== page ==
When I called about three tires dumped on my street to 311, now I know that the police and Streets and Sans are aware in case someone tries dumping again, or in a different spot.  311, it's a good thing.

    1. Not Impressed

      I went to the City departments page for Public Works [street repair] and filled out the form about a hole that had appeared in a street.  When I hit 'Submit' it pops up a screen wanting all kinds of information about me including a 'password' for '311' records.  It says it marks certain fields that need to be filled out but I would take alot of imagination to guess which were actually marked.  Still I started to fill in a password when it jumps to another screen—much like the original information page.  I have no idea whether the message actually went through or not.  Not impressed.  The reason I used email was so I would not forget, so I'd not have to deal with a bureaucrat who was probably located in India anyway and would keep me the phone for 1/2 hour while looking up procedures in several manuals and to get to the people who actually handle the work.

      Would I use it again ? No.


      BTW The problem is a hole [currently small but deep and surrounding area looks weak] that opened in the street at Orrington and Dartmouth near where the city [contractors] recently did work.   Why the city needs more info about me to check this is hard to understand unless they feel they must meet quotas !

      1. Street Lights on for three days

        Sat. through Labor Day the street lights from at least Clark to Noyes and at least Sherman to Sheridan were on all day.

        Don't any city employees, including Streets and San. employees live in Evanston and notice these things ?  I even  saw city trucks drive through this area—but lights never went off.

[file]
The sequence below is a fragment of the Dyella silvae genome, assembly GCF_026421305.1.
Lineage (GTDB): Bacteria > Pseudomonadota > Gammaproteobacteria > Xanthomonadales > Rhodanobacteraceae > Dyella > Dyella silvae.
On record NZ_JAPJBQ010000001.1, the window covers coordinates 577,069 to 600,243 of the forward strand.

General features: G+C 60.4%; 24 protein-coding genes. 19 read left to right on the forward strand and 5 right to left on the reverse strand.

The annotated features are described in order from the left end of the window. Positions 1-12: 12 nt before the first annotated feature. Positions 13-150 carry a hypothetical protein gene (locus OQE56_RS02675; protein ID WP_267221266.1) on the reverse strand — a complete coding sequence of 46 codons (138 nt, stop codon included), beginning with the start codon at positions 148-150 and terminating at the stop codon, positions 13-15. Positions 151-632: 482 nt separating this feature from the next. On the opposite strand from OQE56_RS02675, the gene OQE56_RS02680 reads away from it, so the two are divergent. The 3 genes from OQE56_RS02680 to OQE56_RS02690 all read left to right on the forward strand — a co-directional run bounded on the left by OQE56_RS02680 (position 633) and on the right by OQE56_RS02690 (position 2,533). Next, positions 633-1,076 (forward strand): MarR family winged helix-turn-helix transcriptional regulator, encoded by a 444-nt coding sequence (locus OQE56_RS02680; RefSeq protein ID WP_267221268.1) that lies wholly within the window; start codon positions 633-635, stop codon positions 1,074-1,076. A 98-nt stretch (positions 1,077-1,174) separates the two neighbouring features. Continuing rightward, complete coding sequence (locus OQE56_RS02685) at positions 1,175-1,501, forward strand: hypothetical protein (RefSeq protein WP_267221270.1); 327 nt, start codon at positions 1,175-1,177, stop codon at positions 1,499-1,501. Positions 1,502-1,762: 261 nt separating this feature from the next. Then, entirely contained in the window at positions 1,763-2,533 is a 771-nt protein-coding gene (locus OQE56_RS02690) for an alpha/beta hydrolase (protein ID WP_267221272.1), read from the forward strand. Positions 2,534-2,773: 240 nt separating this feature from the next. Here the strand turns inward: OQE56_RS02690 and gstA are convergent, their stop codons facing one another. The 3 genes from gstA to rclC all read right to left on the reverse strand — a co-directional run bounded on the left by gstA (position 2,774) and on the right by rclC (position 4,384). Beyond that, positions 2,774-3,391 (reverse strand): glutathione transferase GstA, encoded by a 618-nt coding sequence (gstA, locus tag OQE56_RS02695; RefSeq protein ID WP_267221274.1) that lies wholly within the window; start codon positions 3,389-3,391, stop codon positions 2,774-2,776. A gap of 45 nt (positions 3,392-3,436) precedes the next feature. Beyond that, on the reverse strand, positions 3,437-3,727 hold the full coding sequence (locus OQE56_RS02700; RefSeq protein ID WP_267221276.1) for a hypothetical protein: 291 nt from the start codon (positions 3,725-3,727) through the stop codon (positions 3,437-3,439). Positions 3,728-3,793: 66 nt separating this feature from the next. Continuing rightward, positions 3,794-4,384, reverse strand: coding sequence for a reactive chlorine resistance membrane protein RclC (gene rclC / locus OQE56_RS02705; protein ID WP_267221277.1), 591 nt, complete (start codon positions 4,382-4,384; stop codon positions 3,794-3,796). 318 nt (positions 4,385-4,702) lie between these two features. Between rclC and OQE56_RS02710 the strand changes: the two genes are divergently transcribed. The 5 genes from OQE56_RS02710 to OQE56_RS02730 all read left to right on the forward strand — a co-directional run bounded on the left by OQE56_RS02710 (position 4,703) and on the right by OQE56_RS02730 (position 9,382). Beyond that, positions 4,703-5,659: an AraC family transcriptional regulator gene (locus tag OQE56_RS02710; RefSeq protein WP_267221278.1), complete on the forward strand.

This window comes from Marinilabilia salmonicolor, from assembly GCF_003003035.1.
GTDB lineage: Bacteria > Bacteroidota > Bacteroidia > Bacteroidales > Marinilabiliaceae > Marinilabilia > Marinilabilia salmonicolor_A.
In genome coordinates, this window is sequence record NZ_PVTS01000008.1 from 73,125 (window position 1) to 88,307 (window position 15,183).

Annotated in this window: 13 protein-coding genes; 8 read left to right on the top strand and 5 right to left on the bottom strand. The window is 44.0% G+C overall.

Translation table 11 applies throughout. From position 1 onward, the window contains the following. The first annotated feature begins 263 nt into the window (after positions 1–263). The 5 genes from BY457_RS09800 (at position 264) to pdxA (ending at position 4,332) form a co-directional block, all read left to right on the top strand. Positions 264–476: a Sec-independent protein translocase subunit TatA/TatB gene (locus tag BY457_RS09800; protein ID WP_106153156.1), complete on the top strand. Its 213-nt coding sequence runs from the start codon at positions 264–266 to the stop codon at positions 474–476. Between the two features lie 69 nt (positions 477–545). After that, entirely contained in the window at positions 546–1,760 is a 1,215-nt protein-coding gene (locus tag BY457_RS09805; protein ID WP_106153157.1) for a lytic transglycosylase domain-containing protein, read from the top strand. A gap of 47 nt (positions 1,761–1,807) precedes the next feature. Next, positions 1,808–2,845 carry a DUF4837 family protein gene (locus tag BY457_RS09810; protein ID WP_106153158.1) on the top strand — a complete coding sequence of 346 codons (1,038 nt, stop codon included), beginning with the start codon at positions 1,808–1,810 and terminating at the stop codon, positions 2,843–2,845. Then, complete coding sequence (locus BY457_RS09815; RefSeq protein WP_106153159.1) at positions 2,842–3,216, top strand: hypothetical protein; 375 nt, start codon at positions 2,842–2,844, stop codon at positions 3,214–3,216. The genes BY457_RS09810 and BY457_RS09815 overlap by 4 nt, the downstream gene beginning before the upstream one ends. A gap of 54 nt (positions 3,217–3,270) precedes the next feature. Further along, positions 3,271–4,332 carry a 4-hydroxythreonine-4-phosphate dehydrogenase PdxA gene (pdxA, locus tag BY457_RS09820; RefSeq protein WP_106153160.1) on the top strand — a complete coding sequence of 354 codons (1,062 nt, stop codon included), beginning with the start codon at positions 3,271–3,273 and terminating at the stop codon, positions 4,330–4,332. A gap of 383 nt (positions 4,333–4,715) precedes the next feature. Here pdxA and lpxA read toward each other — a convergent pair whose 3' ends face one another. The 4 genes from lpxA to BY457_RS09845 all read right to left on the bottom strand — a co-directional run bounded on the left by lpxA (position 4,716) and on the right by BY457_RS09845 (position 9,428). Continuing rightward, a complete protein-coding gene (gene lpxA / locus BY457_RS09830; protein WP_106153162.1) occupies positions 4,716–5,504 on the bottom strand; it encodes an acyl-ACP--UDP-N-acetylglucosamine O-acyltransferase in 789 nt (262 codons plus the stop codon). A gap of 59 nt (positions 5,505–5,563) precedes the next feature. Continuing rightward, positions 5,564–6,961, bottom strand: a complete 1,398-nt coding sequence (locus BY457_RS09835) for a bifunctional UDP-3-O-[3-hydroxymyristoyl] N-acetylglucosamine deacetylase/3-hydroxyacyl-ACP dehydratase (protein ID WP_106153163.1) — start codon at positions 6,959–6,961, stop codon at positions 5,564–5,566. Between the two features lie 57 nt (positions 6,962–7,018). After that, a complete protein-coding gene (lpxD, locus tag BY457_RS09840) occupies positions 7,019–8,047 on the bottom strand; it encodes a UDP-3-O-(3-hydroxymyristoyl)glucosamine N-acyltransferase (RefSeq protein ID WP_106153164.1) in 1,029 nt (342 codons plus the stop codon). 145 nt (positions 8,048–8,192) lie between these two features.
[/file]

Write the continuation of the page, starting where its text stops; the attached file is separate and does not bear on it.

With the city budget problems and the cries for wind-power and environmental causes, why does the city employees notice these things. 311 off-hand did not recall anyone calling before I did.

        However when large blocks of lights are off for several nights, neither police or city employees or Streets and San. employees don't seem to notice—I know I've seen them driving through these areas and even when I mention it they "had not noticed."  But then the streets are so dark residents in these area don't notice until I mention it.

  3. Street lights

    So they should call someone out on a holiday weekend at double time pay to save a couple dollars in electricity??

    1. Who is the city’s electric vendor—that is so inexpensive ?

      If the city can run street lights for three days for "a couple of dollars', I'd like to know who supplies its electricity and how the residents can get in on the deal.

      Does the city pay 'double time' for Saturday?  Are wages so high that three days of electric would not cover the cost of an employee to flip a switch to turn them off ?  Its not like finding out why and repairing lights when they are out [unless that is just flipping a switch someone forgot about].


      1. Emergency Call out

        If there is no one scheduled to be working that day then an employee(s) must be called in – DOUBLE TIME – 

        What if there is some issue that would take hours or days to resolve, or needs multiple workers? Do you want the city to pay overtime for that …. or worry about it during regular work hours? 

        Flipping a switch … really … do you actually believe your street lights are turned off and on by a person? Maybe we should go back to gas street lamps and have a lamplighter make the rounds every night. 

        As far as the pay of the city workers – call a union electrician and see what they charge for "emergency" calls before you start on the over paid employees rant ….

    2. Street lights

      It is probably displayed somewhere, but Sunday night I called 311 to report all street lights from Sheridan to Asbury and Noyes to [thru] Lincoln were out.  311 said to leave a phone mail message or call the police–which I did.

      Most surprising I was the first to contact the police.  As with past large areas being out, I was the first to call 311/police. I guess it is the old 'not my job' of everyone and they are really not concerned about crimes of opportunity. I've even seen police cars driving through and even stopped for events like NU games who did not realize lights were out until I pointed it out.

      I guess the lighting is so bad in Evanston people don't even know when large areas are out—or care.

  4. Did you know that AT & T U-verse customers can’t dial 311?

    Although AT & T has been peppering Evanston with ugly utility boxes for their U-Verse service, if you have U-Verse phone service in Evanston, dialing 311 does not work — AT & T never bothered to correct their infrastructure. Evidently the 311 center is aware of this, but no one thinks it will be fixed.